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Why Is The Festival Called Easter

Easter is one of the most important Christian festivals. Unlike Christmas which falls on the 25th of December every year, the date of celebration of Easter varies from year to year. As of this year, the festival of Easter Sunday will occur on the 1st of April.

Needless to say this was not the date when Easter was celebrated last year and neither will the Easter of 2019 be celebrated on the same date. However considering the fact that the festival of Easter has stood every test of time it will be fair on our part to say that Easter will continue to be celebrated with the same fervor in the decades and centuries to come as well.

Just like other Christian festivals of Christmas and Halloween, the festival of Easter has also gone through a major change in the past couple of centuries. It has evolved in such a way that a number of Christian and non Christian elements have blended together to give the festival its present form.

However despite it all, something that has remained constant over the years is the essence of this festival and the fact that it is celebrated with the same fever even today as was done centuries ago.

Read on to know why this festival is known as Easter, the role of the Jewish Passover and how the mode of celebration of this festival has undergone a change over the years.

• A difference in nomenclature

Easter is a name that is more popular in the English speaking parts of the globe. However it is to be noted that Christianity is something that evolved in Jerusalem and has its influence in many non English speaking parts of the globe as well.

In those places Easter literally translates to 'Passover’ which is a direct reference to the festival of Passover that is celebrated by the Jews. A very good example in this regard would be that of the Greeks calling the festival of Easter as that of 'Pascha’.

• The legend that says it all

It is believed that on one Passover, somewhere around AD 30, a number of disciples of Jesus travelled with the Lord himself to the holy city of Jerusalem in order to celebrate the festival. Since Jesus had a huge following of disciples on his own, the triumphal procession that followed his presence disrupted the celebrations in the city.

The Romans were not happy about the same. It hurt their ego to see someone else having greater popularity then that of their own. Being as brutal as they were, this clash of ego resulted in the execution of Jesus in the same year.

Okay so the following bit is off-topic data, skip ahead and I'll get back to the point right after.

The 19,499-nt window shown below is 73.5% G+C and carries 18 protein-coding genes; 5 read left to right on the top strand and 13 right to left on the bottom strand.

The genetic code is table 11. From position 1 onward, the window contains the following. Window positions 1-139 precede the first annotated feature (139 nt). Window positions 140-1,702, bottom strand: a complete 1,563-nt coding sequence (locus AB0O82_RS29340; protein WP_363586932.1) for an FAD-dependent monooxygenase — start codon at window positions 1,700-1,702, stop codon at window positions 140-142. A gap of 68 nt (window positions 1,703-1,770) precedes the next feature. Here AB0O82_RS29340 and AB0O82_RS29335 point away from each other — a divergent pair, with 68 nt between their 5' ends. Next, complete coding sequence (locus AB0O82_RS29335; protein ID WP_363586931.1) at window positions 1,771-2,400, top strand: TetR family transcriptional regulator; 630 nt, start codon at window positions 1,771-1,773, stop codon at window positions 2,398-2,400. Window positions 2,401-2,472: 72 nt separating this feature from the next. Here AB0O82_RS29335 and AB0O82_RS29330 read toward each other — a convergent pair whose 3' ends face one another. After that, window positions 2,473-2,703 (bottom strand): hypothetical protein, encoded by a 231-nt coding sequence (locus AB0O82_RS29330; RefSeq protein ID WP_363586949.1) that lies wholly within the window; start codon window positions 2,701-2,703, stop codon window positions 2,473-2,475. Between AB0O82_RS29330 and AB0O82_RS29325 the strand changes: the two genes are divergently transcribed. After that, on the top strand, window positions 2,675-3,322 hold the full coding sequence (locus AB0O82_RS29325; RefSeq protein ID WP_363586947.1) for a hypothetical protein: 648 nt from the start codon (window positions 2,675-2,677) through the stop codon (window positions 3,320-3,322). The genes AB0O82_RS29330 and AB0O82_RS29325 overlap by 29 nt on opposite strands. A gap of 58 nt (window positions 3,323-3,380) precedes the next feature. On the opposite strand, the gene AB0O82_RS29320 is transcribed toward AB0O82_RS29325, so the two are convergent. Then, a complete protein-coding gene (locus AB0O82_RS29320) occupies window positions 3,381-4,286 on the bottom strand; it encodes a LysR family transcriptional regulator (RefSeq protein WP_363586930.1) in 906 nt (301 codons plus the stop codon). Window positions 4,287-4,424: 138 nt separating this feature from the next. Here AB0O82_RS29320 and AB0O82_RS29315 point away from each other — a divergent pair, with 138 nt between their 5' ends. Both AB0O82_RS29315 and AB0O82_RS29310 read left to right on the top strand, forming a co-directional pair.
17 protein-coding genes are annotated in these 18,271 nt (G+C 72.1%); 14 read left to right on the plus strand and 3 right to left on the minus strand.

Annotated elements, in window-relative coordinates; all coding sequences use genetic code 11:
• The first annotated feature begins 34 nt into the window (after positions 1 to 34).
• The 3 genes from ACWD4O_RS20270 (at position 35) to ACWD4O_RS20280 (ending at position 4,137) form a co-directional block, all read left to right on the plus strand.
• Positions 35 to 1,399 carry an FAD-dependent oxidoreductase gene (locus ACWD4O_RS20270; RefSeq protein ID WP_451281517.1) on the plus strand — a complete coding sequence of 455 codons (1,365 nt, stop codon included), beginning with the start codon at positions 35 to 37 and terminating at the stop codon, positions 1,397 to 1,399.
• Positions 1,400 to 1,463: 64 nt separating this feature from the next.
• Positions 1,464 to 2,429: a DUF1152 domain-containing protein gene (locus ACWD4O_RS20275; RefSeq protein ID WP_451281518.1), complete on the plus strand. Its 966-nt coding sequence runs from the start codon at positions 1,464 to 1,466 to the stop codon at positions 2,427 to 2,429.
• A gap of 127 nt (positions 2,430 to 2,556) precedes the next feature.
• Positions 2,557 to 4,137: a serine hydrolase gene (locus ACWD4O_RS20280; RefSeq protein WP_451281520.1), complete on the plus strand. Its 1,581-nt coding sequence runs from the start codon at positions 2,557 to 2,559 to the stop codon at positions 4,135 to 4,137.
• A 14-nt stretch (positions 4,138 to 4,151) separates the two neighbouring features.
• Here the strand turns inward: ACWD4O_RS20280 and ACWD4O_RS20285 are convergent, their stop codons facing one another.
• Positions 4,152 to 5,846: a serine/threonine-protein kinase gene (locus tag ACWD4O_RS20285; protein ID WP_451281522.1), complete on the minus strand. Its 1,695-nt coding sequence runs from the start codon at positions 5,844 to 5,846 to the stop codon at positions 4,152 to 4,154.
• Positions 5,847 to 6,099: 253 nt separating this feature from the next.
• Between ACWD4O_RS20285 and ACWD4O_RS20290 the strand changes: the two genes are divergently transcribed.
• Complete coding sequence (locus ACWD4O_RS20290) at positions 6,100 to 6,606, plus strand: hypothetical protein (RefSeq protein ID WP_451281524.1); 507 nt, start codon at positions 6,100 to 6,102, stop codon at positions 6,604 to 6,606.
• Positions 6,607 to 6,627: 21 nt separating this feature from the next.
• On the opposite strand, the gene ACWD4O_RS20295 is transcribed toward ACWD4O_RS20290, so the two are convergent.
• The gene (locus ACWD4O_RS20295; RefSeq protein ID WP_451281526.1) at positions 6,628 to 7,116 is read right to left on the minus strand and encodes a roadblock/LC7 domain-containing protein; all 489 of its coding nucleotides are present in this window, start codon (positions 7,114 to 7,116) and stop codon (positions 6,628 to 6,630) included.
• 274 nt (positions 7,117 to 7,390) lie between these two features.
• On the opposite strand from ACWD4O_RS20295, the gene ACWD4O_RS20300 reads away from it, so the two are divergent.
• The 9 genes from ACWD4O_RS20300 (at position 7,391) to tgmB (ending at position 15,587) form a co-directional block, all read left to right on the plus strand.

• Connecting the dots

Following his execution, some of his followers who were a part of the procession claimed that they were able to see him alive even after his death. This fell in place with the theory of Easter wherein the Lord resurrected from his grave a couple of days after execution.

Hence if we look at things from a logical perspective, it does seem fair to commemorate these two very important historical events in close proximity of each other.

• From Judaism to Christianity

Thus in the initial days of this religion, Easter was celebrated on the same day as that of the Jewish Passover. The festival of Passover fell on the 14th day of Nisan. Roughly translated to our modern calendar, this will fall somewhere around the month of March or April.

Thus it is interesting to note that even back then the festival of Easter was celebrated in a manner that is pretty much similar to that of modern day celebrations. Another fact that must be brought to light at this point is the fact that by choosing the day of resurrection of Jesus Christ as the same day as the Jewish festival of Passover, the continuity with which the religion of Christianity emerged out of that of Judaism is also highlighted.

• The official declaration

History is a testimony to the fact that Emperor Constantine favored Christianity over that of Judaism. In AD 325 he organized a meeting of Christian leaders from across the globe. This was done with the view to resolve some major disputes of the Council of Nicaea that were hampering his administrative work. It was in this meeting that it was decided that Easter shall be celebrated on a Sunday and not on the 14th day of Nisan.

• Settling for a Sunday

That one decision on the part of the council of Emperor Constantine is what changed the course of history for this major religion.

While the decision did make sense, (considering the fact that some people believed that Jesus’s tomb was found on an auspicious Sunday while others were of the opinion that Jesus resurrected from his grave on a Sunday) it is interesting to note that a decision that was taken in a court some millennial early seems to hold significance even today. True to this date, Easter is celebrated on the first Sunday after the first full moon of the vertical equinox.

• Changing times, constant name

As the centuries passed by, the form of celebration of Easter kept on changing on a dynamic basis. In the initial days when Christianity split to the two major components of Catholics and Protestants (we are talking about the early days of America here), the festival of Easter seemed to gain greater popularity among the Catholics. The Protestants felt that the festival was tainted by too much of merrymaking and did nit deem it fit for celebrations.

• Surviving through the years

As the pages of history turned itself and society progressed, a number of changes were noted in the celebration of this festival. Children started taking the central stage and Easter bunnies and Easter Eggs became a way of life. However despite it all, it will be fair on our part to say that this is one festival that has stood every test of time.

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Story first published: Saturday, March 31, 2018, 10:05 [IST]